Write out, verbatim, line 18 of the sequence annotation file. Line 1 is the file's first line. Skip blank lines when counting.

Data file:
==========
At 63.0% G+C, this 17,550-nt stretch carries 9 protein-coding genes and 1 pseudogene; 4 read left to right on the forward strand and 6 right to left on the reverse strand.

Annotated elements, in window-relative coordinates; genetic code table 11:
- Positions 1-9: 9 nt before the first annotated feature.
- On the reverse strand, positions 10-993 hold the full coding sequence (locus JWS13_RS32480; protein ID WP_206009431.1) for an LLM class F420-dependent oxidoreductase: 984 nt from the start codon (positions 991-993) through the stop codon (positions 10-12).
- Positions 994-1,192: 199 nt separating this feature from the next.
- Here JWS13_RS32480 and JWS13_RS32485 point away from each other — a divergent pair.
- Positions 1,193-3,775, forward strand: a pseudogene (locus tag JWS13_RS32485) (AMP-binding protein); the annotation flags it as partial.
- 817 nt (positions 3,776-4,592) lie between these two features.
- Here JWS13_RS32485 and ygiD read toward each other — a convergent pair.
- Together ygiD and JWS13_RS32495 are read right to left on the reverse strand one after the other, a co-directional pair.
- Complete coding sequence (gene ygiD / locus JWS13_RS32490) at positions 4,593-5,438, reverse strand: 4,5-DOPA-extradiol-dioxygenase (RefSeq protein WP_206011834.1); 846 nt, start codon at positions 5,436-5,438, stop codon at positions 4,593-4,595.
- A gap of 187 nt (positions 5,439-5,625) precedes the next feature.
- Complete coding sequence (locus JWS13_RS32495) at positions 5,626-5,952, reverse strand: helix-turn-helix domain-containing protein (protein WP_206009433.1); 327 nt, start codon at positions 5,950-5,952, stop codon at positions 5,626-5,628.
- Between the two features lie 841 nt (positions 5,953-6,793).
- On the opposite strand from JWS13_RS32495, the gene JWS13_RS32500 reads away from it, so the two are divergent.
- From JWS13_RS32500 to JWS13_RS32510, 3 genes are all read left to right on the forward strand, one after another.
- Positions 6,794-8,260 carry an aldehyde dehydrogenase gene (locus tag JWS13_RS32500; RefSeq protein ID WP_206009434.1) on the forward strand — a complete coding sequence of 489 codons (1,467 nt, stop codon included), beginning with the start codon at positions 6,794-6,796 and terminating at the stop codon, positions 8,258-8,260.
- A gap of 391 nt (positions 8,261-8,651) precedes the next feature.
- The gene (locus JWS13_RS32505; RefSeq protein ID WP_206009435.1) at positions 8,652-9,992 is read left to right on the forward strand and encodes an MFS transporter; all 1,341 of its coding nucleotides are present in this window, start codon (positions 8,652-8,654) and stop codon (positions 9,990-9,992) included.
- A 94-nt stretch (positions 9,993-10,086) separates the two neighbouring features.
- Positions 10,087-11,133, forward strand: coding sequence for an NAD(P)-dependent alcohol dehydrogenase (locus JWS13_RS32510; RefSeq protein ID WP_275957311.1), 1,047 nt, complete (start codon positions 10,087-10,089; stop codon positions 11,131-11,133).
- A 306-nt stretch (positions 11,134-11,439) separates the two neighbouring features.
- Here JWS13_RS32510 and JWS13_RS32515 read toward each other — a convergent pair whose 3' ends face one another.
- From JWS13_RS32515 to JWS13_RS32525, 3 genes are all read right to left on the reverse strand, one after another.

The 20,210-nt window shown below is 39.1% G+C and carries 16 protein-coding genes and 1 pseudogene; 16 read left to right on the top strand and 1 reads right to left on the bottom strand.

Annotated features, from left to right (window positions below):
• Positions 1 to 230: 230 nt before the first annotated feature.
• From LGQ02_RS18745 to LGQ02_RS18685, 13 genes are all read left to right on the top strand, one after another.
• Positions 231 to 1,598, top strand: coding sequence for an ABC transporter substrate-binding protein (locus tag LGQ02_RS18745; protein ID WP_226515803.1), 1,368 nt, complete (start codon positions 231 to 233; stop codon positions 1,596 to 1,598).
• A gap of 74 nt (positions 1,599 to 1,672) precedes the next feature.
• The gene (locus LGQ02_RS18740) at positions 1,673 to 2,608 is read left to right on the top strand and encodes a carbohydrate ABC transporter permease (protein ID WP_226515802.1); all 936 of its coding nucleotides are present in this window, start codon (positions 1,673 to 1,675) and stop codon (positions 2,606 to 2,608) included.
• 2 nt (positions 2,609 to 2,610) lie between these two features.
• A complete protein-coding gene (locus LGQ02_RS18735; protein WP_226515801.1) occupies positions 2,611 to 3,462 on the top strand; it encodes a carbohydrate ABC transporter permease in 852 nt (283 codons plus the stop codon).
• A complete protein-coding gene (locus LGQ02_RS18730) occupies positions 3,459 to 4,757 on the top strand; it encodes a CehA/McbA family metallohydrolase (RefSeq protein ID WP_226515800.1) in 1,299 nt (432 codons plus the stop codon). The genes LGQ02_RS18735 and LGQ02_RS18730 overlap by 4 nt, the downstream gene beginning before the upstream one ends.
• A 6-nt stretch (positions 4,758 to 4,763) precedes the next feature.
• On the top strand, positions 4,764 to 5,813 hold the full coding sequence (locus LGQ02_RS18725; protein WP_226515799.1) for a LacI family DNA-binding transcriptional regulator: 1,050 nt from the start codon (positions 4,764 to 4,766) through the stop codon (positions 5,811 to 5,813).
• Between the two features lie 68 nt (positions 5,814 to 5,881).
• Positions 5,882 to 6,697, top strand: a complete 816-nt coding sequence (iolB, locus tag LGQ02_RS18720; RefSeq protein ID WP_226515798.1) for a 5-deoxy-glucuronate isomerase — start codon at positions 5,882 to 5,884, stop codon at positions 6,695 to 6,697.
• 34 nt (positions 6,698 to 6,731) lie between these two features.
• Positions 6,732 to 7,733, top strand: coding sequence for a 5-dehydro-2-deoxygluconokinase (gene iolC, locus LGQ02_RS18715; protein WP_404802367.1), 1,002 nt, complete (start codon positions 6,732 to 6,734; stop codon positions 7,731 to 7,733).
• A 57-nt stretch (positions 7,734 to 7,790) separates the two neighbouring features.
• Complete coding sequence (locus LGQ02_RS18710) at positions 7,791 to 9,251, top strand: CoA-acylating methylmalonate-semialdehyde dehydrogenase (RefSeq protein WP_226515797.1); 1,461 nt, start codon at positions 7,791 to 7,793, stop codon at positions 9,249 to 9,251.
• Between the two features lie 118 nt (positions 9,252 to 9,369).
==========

- A gap of 391 nt (positions 8,261-8,651) precedes the next feature.